It’s not often that one of the greatest homes ever designed by a leading modernist architect goes up for sale.
Paul Rudolph is best known for designing the daring and divisive Yale Art and Architecture Building, a brutalist concrete wonder in New Haven, Connecticut, along with many other landmark structures. Now, a 1961 Florida residence that exemplifies his style could be yours for a cool $4.4 million USD.
The Milam Residence, located at 1033 Ponte Vedra Boulevard in Ponte Vedra Beach along Florida’s northeastern coast, was custom-designed for attorney and arts patron Arthur Milam. Named “House of the Year” by Architectural Record in 1963, the structure certainly stands out among the more conventional beachfront homes of the area. Most significantly, its facade consists of a mesh of oversized geometric concrete frames that outline views from key locations inside.
Considered to be Rudolph’s most successful residential work, the 6,800-square-foot Milam House is built for entertaining guests who will be dazzled by both the coastal location and the house itself. It includes five bedrooms, five bathrooms, and an attached three-car garage.
This sale represents the first time the home has been available since it was built, since it remained in the family well after Milam’s death. Original photos of the 1960s interiors were made public by the Paul Rudolph Heritage Foundation, but a new video gives us a glimpse at the inside as it looks today.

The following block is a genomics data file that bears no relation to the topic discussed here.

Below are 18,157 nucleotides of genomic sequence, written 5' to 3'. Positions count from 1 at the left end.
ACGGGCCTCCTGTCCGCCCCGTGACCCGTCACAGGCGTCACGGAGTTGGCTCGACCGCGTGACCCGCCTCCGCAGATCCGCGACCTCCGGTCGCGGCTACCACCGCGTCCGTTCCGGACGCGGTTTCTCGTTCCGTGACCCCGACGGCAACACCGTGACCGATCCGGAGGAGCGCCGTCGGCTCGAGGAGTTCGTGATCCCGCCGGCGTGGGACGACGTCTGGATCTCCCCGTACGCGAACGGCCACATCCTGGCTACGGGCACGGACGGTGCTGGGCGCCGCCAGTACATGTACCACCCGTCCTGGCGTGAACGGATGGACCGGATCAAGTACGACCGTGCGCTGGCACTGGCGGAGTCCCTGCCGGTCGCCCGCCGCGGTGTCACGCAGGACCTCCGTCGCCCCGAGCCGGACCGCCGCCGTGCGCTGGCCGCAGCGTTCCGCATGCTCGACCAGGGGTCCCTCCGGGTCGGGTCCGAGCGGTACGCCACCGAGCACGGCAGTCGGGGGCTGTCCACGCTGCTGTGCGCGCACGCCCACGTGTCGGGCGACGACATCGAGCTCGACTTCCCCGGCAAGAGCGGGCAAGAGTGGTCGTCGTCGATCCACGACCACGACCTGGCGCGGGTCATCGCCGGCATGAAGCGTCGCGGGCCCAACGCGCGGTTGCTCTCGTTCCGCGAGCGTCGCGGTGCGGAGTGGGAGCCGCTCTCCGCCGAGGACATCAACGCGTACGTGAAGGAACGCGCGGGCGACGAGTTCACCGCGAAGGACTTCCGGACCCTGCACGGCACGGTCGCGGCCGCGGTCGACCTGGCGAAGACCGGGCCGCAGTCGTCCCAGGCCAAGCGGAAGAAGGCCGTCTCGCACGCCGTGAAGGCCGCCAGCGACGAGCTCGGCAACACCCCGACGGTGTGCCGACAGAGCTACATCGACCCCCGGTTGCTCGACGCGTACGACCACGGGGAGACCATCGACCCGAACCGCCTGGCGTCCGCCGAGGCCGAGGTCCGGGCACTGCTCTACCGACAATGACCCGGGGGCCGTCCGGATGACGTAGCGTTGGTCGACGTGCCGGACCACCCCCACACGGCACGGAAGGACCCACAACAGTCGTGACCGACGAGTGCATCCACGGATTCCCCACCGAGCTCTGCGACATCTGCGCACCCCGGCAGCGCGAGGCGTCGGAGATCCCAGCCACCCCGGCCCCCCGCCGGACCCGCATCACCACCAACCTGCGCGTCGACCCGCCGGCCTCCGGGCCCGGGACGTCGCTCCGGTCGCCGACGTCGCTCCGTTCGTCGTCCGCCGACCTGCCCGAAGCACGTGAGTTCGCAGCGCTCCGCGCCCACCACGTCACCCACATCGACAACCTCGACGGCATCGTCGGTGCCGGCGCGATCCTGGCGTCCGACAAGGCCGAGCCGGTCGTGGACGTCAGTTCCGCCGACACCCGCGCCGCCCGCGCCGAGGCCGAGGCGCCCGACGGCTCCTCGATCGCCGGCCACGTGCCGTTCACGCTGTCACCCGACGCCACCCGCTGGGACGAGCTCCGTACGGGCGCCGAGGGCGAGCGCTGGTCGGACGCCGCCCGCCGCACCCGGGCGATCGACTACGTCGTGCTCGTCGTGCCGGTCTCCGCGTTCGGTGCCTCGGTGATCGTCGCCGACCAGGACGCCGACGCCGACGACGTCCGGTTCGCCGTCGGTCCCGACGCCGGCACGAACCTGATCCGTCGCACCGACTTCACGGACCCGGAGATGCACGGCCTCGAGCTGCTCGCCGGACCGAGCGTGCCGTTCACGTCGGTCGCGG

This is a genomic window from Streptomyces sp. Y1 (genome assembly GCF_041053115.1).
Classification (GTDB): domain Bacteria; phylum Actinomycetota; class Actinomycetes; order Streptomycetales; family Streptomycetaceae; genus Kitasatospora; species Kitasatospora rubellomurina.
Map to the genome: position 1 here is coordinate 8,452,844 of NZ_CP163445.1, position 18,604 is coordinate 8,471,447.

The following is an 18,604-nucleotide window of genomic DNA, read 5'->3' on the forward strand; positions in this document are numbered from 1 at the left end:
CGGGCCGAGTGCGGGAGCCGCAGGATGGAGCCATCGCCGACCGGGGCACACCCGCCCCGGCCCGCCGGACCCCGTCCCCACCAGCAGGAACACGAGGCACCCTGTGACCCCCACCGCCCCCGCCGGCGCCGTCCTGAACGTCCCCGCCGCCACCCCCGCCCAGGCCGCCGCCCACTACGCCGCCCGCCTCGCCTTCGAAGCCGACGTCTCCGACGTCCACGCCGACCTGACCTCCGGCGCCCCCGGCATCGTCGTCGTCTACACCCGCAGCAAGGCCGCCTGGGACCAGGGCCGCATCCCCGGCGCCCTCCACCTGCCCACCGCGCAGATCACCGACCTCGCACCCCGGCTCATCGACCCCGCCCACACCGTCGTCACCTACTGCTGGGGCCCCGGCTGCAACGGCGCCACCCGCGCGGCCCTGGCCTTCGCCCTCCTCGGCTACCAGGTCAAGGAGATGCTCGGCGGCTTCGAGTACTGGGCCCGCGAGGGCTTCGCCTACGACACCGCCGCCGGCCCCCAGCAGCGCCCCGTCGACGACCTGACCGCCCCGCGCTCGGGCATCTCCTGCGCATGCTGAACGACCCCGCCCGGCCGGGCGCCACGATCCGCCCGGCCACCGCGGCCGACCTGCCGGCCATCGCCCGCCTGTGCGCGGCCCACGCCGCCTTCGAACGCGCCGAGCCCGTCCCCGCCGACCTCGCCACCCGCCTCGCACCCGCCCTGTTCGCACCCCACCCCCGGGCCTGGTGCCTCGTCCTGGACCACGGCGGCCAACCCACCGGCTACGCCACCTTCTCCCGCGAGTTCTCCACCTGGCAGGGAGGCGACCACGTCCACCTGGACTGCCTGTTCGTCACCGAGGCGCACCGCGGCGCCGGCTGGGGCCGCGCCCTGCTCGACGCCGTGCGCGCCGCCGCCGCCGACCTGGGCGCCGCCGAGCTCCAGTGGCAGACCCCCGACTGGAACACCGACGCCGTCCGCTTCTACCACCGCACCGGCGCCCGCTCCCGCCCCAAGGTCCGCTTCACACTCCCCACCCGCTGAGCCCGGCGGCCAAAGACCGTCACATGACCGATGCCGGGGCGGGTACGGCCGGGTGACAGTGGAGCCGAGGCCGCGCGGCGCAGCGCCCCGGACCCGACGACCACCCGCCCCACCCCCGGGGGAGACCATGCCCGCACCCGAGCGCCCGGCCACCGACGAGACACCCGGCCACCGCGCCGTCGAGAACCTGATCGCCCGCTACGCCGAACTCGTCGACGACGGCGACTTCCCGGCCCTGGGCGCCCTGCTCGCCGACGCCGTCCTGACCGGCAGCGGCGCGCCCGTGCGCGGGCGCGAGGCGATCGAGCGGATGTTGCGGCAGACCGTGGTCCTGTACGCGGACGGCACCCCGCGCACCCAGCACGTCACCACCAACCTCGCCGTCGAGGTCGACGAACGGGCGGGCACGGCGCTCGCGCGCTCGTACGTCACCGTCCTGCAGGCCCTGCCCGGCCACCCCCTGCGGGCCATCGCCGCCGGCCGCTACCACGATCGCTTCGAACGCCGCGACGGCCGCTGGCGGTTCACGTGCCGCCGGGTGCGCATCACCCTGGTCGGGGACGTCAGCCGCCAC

Here’s the description from the foundation:
“Its distinctive three-dimensional, window-filled east profile is a landmark for pilots, boaters, and beach walkers. Rudolph designed intersecting conversational areas perfect for entertaining. He placed his windows to capture the grand ocean views. Set on 200 feet fronting the ocean, rising over 28 feet above the sea, with secluded entry from Ponte Vedra Bouvlevard, the main house (4/4/2) and guest house (1/1) open to a spacious courtyard. This home is known all over the world. It is the only Rudolph design in northeast Florida. Live in style in the way Florida was meant to be enjoyed!”
In Rudolph’s own words, the house features floors and walls “extended in elaborated forms toward the views, thereby making of the facade a reflection of the interior space. The brises-soleil also serve as mullions for the glass, turning the exterior wall into a series of deep openings filled only with glass. The exceptional wild Florida site 60 feet above the Atlantic Ocean is a counterfoil to the geometry of the structure.”
It’s easy for concrete structures, particularly those of the brutalist persuasion, to look dated to contemporary eyes. But somehow the Milam House looks as fresh as ever, a testament both to the clean, unfussy lines of the design and society’s enduring love for 20th-century modernism.
When Paul Rudolph died, he gave us all a gift that extends beyond the structures he created, donating all of his intellectual property rights to the American people. That gift helped establish the Center for Architecture, Design, and Engineering at the Library of Congress, where you can also view Rudolph’s entire archive.